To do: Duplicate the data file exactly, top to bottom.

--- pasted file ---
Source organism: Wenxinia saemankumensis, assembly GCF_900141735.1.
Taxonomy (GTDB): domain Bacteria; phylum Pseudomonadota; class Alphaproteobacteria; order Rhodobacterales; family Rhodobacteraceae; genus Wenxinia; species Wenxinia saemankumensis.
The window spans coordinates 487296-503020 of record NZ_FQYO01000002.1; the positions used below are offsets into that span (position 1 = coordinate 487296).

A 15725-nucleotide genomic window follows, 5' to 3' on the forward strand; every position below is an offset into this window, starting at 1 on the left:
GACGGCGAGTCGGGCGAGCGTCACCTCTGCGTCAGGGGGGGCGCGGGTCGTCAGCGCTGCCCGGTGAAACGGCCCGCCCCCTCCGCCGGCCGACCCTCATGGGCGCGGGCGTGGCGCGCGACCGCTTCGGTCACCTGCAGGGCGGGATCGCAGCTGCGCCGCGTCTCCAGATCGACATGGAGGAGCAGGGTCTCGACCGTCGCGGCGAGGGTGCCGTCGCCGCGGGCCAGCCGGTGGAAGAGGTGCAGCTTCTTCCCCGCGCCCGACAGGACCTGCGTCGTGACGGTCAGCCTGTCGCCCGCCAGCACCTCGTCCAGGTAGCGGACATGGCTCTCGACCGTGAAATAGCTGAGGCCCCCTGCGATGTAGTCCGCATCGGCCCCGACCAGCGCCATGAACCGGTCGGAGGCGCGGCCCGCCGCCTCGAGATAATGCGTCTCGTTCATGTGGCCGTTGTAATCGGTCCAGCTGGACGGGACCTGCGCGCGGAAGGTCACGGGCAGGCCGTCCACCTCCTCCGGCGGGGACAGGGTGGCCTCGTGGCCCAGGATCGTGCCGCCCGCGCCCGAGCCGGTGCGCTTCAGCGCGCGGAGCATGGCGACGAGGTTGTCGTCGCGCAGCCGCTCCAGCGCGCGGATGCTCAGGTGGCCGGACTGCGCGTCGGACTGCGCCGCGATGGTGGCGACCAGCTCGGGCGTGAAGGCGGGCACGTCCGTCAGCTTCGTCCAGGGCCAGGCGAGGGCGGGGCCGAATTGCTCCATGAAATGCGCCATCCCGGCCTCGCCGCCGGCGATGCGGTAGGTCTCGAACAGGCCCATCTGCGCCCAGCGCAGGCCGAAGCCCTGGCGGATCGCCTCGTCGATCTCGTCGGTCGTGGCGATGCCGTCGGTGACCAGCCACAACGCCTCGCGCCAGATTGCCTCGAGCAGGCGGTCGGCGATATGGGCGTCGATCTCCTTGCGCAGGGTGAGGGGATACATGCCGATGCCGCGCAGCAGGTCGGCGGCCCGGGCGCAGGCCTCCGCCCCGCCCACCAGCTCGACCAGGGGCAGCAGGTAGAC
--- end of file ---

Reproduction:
Source organism: Wenxinia saemankumensis, assembly GCF_900141735.1.
Taxonomy (GTDB): domain Bacteria; phylum Pseudomonadota; class Alphaproteobacteria; order Rhodobacterales; family Rhodobacteraceae; genus Wenxinia; species Wenxinia saemankumensis.
The window spans coordinates 487296-503020 of record NZ_FQYO01000002.1; the positions used below are offsets into that span (position 1 = coordinate 487296).

A 15725-nucleotide genomic window follows, 5' to 3' on the forward strand; every position below is an offset into this window, starting at 1 on the left:
GACGGCGAGTCGGGCGAGCGTCACCTCTGCGTCAGGGGGGGCGCGGGTCGTCAGCGCTGCCCGGTGAAACGGCCCGCCCCCTCCGCCGGCCGACCCTCATGGGCGCGGGCGTGGCGCGCGACCGCTTCGGTCACCTGCAGGGCGGGATCGCAGCTGCGCCGCGTCTCCAGATCGACATGGAGGAGCAGGGTCTCGACCGTCGCGGCGAGGGTGCCGTCGCCGCGGGCCAGCCGGTGGAAGAGGTGCAGCTTCTTCCCCGCGCCCGACAGGACCTGCGTCGTGACGGTCAGCCTGTCGCCCGCCAGCACCTCGTCCAGGTAGCGGACATGGCTCTCGACCGTGAAATAGCTGAGGCCCCCTGCGATGTAGTCCGCATCGGCCCCGACCAGCGCCATGAACCGGTCGGAGGCGCGGCCCGCCGCCTCGAGATAATGCGTCTCGTTCATGTGGCCGTTGTAATCGGTCCAGCTGGACGGGACCTGCGCGCGGAAGGTCACGGGCAGGCCGTCCACCTCCTCCGGCGGGGACAGGGTGGCCTCGTGGCCCAGGATCGTGCCGCCCGCGCCCGAGCCGGTGCGCTTCAGCGCGCGGAGCATGGCGACGAGGTTGTCGTCGCGCAGCCGCTCCAGCGCGCGGATGCTCAGGTGGCCGGACTGCGCGTCGGACTGCGCCGCGATGGTGGCGACCAGCTCGGGCGTGAAGGCGGGCACGTCCGTCAGCTTCGTCCAGGGCCAGGCGAGGGCGGGGCCGAATTGCTCCATGAAATGCGCCATCCCGGCCTCGCCGCCGGCGATGCGGTAGGTCTCGAACAGGCCCATCTGCGCCCAGCGCAGGCCGAAGCCCTGGCGGATCGCCTCGTCGATCTCGTCGGTCGTGGCGATGCCGTCGGTGACCAGCCACAACGCCTCGCGCCAGATTGCCTCGAGCAGGCGGTCGGCGATATGGGCGTCGATCTCCTTGCGCAGGGTGAGGGGATACATGCCGATGCCGCGCAGCAGGTCGGCGGCCCGGGCGCAGGCCTCCGCCCCGCCCACCAGCTCGACCAGGGGCAGCAGGTAGAC